Da Real Fragmentation - Doze

In the last post, we learnt how Android Alarms work. We analyzed the different options, types and methods available and realized that scheduling tasks in Android implies fragmentation issues. In this post, we’ll dive into Doze and App Standby modes, explaining how these two power-saving features work in detail. Furthermore, we’ll go deeper, describing how alarms are affected when devices enter Doze mode and the problems it causes on apps with a strong background component. Stay awake!



Starting from Android 6.0 (API level 23), Android introduced a new way for devices to preserve battery life by going idle. Doze reduces battery consumption by deferring background CPU and network activity for apps when the device is unused for long periods of time. While in Doze, your scheduled alarms (with AlarmManager), jobs (with JobScheduler), and syncs (with SyncManager) will be ignored by default, except during occasional idle maintenance windows. Periodically, the system exits Doze for a brief time to let apps complete their deferred activities. During these maintenance windows, the system runs all pending syncs, jobs, and alarms, and lets apps access the network. Note that activating the screen or plugging in the device exits Doze and removes these processing restrictions.


First of all, we have to know the different stages of Doze mode and when they will be active on devices. Let’s review them in depth.


Deep-Doze was introduced with Android Marshmallow and it’s activated when the device is unplugged, when the screen is off, and when no motion has been detected for some time. At this point, the OS tags internally when these conditions were met, waits about 30 minutes to be sure, and then jumps into the Deep-Doze mode. As I already mentioned, Deep-Doze provides short maintenance windows where apps can sync up their latest data. At the conclusion of each maintenance window, the system again enters Doze, suspending network access and deferring jobs, syncs, and alarms. Over time, the system schedules maintenance windows less and less frequently, helping to reduce battery consumption in cases of longer-term inactivity when the device is not connected to a charger.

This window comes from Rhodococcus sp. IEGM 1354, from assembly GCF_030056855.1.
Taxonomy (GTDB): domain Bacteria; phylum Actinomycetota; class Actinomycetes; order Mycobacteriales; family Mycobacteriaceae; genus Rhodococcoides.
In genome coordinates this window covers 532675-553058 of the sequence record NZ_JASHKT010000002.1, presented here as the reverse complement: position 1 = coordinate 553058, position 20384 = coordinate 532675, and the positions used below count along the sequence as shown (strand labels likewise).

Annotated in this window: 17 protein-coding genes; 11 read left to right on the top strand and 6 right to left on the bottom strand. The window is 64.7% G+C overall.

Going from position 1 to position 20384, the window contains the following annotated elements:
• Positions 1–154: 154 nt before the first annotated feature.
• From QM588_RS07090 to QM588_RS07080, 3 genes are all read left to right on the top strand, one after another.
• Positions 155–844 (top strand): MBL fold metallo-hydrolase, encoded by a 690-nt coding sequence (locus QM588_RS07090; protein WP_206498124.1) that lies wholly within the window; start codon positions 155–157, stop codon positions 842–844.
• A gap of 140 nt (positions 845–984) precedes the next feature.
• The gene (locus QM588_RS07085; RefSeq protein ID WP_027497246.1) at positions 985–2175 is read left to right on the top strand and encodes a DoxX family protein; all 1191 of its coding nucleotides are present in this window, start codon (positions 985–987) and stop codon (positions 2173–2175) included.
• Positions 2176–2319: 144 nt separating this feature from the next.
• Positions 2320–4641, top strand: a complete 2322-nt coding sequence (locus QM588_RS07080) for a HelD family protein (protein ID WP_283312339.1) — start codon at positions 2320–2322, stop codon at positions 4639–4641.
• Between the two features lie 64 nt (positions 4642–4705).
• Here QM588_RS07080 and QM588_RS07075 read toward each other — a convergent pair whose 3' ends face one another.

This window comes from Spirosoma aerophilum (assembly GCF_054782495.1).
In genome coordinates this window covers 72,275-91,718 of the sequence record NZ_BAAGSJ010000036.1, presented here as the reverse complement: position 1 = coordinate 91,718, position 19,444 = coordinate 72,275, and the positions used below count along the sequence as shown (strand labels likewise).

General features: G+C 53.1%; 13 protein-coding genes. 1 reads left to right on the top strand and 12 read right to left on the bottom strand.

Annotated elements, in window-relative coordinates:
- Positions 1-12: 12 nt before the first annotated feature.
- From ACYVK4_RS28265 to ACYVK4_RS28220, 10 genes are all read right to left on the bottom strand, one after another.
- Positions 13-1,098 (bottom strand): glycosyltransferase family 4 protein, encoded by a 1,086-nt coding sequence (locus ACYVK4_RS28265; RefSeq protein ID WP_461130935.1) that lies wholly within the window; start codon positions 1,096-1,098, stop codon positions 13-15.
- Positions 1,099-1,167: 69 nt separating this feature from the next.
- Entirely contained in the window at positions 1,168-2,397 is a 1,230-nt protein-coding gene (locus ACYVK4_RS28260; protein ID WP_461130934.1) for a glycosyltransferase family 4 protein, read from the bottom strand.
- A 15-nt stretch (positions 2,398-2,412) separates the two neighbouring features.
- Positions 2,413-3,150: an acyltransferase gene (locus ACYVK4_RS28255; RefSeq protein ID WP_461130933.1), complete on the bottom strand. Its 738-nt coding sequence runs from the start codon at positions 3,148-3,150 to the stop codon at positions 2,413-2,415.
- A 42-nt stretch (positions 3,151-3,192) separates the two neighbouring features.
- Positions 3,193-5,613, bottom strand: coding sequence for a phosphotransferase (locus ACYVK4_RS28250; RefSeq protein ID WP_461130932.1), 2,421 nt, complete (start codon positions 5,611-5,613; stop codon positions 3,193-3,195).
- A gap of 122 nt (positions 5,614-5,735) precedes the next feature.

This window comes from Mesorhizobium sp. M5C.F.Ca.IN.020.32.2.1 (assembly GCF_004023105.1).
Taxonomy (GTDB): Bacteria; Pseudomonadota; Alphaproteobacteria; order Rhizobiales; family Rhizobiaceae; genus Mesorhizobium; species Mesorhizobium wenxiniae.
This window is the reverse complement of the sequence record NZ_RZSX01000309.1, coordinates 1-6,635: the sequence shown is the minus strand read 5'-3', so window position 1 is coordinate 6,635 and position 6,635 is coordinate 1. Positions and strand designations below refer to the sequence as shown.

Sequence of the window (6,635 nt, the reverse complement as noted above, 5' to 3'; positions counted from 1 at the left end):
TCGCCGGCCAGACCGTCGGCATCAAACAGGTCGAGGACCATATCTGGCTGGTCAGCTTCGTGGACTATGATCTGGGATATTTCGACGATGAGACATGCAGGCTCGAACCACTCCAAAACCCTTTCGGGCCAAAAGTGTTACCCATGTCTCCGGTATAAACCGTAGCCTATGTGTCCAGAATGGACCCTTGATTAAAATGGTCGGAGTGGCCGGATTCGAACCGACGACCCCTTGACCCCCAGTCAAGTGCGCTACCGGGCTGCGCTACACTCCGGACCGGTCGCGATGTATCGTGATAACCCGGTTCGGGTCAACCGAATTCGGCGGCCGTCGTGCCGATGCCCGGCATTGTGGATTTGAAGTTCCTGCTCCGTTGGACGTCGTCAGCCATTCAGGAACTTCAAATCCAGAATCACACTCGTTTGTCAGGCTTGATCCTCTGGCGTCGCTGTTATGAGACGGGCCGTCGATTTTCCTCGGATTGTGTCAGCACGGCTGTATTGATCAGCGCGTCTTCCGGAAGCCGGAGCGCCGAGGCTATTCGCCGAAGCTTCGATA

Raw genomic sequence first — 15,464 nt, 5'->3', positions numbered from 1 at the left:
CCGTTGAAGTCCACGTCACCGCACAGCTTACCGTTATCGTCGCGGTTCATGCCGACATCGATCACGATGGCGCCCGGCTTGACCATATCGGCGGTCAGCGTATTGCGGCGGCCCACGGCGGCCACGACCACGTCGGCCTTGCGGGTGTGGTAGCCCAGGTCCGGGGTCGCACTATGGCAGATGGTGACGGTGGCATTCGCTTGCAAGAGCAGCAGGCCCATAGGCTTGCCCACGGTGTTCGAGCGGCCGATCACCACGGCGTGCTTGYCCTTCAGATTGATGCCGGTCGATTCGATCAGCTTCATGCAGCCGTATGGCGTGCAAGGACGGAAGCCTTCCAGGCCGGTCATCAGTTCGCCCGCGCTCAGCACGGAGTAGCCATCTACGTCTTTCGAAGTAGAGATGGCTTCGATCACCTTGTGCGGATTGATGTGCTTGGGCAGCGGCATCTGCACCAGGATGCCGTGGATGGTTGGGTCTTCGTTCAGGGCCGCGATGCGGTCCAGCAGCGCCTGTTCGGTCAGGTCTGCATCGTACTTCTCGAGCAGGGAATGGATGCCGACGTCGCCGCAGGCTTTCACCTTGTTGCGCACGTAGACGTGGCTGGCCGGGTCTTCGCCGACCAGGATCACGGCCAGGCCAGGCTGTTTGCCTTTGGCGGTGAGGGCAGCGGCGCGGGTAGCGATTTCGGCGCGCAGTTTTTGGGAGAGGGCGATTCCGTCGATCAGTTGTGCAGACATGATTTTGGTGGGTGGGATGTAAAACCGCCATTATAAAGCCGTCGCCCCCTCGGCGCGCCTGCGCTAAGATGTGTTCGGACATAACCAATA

A picture is worth a thousand words!


Maybe not this time…


Android 7.0 introduced Light-Doze, a more lightweight version of Doze. This mode brings a subset of CPU and network restrictions while the device is unplugged with the screen turned off, but not necessarily stationary. In this case, Android checks these conditions during a couple minutes before applying the first subset of restrictions: It shuts off app network access, and defers jobs and syncs. If you depend on network access and you are using AlarmManager for your recurring background work, consider using JobScheduler so that you only start up when the network is available in the maintenance windows. As you can see in the following diagram, the period between data-syncing maintenance windows is shorter than in Deep-Doze.


If the device is stationary for a certain time after entering Light-Doze, the system applies the rest of the Deep-Doze restrictions to WakeLockAlarmManager, GPS, and Wi-Fi scans. Regardless of whether some or all Doze restrictions are being applied, again, the system wakes the device for brief maintenance windows, during which applications are allowed network access and can execute any deferred jobs/syncs.


It is also important to note that Deep-Doze can be interrupted and stepped up to Light-Doze if the device stops being stationary but still not charging with the screen off.

App Standby

App Standby lets the system determine that an app which has not been in the foreground (or is showing a Notification), after some undefined period of time not being used by the user, is idle. While the app is in Standby, and the device unplugged, the app behaves similarly to Doze mode, which means that the OS doesn’t permit it to access the network and to execute jobs and syncs. If the device is idle for long periods of time, Android only allows idle apps network access around once a day. In the moment the user plugs the device into a power supply, everything returns to normal.

Warning: Doze and App Standby manage the behavior of all apps running on Android 6.0 or higher, regardless of whether they are specifically targeting API level 23.

What restrictions does Doze add?

Now that we know how Doze works, we are going to analyze the limitations that it introduces and how to wake the device from it, so that your scheduled and background work is not affected.